Makeup Case ESM-17 Q. During the ESM congressional hearings, the auditor’s of ESM’s major customers were questioned regarding the confirmation procedures they used for their client’s transactions with ESM. What would be the key objective or objectives of an auditor’s confirmation procedures when a client has engaged in (a) repo transactions with a government securities broker and (b) reverse repo transactions with a government securities broker? What types of procedures would be used in auditing repo and reverse repo transactions? A. As an introduction, I would first like to define the term “repo transaction”. A repurchase agreement, or repo, can be described as a contract between a financial institution and an investor in which securities are sold and promised to be repurchased on a later specified date for a specified price. The transaction may be for either investing or financing depending on which side of the transaction is participated in. A repurchase agreement is made when a financial institution (the seller-borrower) that sells the securities to an investor (the buyer-lender) and subsequently agrees to repurchase the securities back at the later specified date at the specified price. A reverse repurchase agreement is exactly the same thing, except from the opposite point of view. A reverse repo would from the buyer’s viewpoint instead of the seller’s. In the preceding example, the investor would be considered to have made a reverse repo agreement, agreeing to purchase and subsequently sell the securities back at the later specified date at the specified price. Most repo agreements involve federal government securities such as Treasury bills and bonds, but may also be corporate or municipal obligations as well. Repo agreements are similar in arrangement to secured loans in that the buyer receives the securities as collateral to protect the buyer from default by the seller.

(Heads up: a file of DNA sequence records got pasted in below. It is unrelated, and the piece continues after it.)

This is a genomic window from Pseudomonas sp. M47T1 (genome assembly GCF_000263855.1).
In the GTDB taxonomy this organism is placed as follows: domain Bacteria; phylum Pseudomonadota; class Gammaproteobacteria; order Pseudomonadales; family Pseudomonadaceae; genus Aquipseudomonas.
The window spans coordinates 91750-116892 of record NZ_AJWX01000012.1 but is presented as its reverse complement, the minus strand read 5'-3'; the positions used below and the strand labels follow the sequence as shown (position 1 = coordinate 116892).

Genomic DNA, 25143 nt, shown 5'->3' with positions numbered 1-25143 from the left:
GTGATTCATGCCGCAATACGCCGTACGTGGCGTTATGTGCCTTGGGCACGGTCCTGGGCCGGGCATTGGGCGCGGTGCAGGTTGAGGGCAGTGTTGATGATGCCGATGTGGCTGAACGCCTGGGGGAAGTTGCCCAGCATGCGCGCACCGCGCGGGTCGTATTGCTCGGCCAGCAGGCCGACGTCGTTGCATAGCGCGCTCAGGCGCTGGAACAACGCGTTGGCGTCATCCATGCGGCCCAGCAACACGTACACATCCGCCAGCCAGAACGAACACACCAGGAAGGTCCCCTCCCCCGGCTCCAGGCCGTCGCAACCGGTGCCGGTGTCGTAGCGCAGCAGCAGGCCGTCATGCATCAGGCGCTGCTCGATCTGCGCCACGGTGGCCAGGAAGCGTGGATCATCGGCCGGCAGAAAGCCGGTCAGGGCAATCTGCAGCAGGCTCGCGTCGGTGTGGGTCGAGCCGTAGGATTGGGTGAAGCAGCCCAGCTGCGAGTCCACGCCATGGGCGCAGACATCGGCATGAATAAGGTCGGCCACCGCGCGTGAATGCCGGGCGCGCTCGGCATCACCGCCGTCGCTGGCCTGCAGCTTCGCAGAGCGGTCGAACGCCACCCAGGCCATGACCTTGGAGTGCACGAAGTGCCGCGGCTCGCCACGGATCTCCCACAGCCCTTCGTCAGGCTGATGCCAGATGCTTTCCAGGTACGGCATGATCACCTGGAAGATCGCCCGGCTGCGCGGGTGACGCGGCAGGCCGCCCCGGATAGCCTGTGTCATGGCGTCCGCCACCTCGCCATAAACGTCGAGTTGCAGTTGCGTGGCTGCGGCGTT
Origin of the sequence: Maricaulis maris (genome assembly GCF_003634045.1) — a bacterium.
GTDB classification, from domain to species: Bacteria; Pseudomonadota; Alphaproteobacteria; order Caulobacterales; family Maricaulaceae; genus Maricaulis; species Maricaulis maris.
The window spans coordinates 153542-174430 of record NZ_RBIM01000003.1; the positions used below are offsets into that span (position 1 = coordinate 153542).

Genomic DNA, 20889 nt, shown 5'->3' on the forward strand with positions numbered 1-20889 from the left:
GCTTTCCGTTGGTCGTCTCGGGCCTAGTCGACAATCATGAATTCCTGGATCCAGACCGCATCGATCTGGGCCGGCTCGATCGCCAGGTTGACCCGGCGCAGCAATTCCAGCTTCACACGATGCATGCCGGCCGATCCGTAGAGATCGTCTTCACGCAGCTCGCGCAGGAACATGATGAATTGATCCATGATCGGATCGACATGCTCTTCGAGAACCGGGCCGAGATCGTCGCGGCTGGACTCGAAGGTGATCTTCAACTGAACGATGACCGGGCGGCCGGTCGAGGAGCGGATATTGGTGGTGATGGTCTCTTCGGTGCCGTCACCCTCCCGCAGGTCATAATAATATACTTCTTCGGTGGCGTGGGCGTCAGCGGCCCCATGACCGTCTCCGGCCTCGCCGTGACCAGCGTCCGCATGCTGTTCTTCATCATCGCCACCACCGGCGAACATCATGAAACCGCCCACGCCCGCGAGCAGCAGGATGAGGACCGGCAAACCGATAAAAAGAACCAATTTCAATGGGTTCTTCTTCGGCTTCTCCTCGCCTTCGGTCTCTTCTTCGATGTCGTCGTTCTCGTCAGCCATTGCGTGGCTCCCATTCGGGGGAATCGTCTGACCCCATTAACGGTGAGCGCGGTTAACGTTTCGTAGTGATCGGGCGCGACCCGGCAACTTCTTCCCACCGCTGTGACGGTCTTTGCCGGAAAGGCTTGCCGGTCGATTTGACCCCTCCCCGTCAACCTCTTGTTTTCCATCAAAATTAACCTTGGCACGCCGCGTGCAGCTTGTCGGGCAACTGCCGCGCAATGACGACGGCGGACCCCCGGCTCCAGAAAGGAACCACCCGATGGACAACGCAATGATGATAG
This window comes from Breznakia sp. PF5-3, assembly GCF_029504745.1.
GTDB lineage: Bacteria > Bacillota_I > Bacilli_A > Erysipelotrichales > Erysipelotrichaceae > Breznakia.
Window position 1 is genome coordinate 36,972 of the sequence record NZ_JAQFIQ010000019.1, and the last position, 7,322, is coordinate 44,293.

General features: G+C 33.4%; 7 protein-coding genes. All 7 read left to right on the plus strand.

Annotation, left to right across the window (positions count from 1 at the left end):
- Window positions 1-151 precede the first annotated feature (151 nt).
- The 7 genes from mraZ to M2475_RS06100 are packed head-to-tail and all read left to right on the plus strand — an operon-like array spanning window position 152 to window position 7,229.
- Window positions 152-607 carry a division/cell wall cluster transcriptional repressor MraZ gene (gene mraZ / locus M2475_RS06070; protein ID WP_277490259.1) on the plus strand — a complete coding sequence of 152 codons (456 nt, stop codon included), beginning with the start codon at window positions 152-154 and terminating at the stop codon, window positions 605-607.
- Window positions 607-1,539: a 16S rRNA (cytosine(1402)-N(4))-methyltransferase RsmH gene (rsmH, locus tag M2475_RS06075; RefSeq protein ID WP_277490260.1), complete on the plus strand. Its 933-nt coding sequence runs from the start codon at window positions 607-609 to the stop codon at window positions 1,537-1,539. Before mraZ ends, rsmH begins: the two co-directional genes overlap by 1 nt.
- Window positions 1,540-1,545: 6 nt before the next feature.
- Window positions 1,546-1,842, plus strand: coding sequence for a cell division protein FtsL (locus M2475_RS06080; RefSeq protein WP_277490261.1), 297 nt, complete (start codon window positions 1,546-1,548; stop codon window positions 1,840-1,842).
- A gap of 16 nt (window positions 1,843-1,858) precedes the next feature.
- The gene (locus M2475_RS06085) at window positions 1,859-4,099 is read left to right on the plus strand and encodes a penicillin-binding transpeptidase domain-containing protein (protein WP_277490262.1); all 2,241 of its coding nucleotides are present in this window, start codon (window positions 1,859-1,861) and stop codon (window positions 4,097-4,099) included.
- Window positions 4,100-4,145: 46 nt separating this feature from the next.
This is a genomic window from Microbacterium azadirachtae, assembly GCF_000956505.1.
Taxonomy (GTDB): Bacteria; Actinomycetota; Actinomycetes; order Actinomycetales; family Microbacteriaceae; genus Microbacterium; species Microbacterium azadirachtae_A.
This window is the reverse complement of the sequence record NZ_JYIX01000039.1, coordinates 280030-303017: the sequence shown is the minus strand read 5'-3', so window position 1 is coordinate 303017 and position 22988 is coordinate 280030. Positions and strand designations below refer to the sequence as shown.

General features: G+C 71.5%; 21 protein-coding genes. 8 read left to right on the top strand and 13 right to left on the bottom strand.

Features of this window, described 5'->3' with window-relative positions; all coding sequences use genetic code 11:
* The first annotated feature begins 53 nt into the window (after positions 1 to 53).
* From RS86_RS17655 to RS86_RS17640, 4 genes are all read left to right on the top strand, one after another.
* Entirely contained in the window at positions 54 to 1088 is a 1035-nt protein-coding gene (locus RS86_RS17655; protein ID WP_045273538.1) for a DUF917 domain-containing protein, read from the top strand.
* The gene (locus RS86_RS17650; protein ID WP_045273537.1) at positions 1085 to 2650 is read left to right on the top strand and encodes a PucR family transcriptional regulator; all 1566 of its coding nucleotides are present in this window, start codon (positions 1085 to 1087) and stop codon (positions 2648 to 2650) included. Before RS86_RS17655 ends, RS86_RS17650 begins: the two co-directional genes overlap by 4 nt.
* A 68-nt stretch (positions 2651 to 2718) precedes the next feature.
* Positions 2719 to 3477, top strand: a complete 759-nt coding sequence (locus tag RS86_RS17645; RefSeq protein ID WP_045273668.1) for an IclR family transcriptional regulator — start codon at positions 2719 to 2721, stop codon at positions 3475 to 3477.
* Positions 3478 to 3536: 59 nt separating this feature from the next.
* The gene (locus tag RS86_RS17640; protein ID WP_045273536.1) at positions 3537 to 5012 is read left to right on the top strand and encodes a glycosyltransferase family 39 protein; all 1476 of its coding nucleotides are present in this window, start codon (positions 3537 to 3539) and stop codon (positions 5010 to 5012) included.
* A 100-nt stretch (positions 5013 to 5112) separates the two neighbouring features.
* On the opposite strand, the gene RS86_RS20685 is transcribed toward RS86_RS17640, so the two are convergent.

The difference between the selling price and the repurchase price represents the financial institution’s interest for the use of investor’s capital. Although legal title passes from the seller to the buyer, coupon payments are paid directly to the seller even though the ownership of the securities rests with the buyer. Most repo agreements are between other depository institutions, brokers/dealers of securities, governments and retail customers. Maturities of repo agreements range from one day (overnight), short-term (up to 270 days), long-term (two years) or can be open-ended (no maturity date). The securities involved in the repo agreement can be physically delivered, placed with a third-party custodian, or retained (held) by the seller. When planning an audit of a client involved in repo agreements, the auditor should obtain reasonable assurance that focuses on balance-related audit objectives. When the client enters into a repo agreement, selling the securities and promising to repurchase them, at a later date this creates a liability. The dominant balance-related audit objective in this case would be to check for completeness.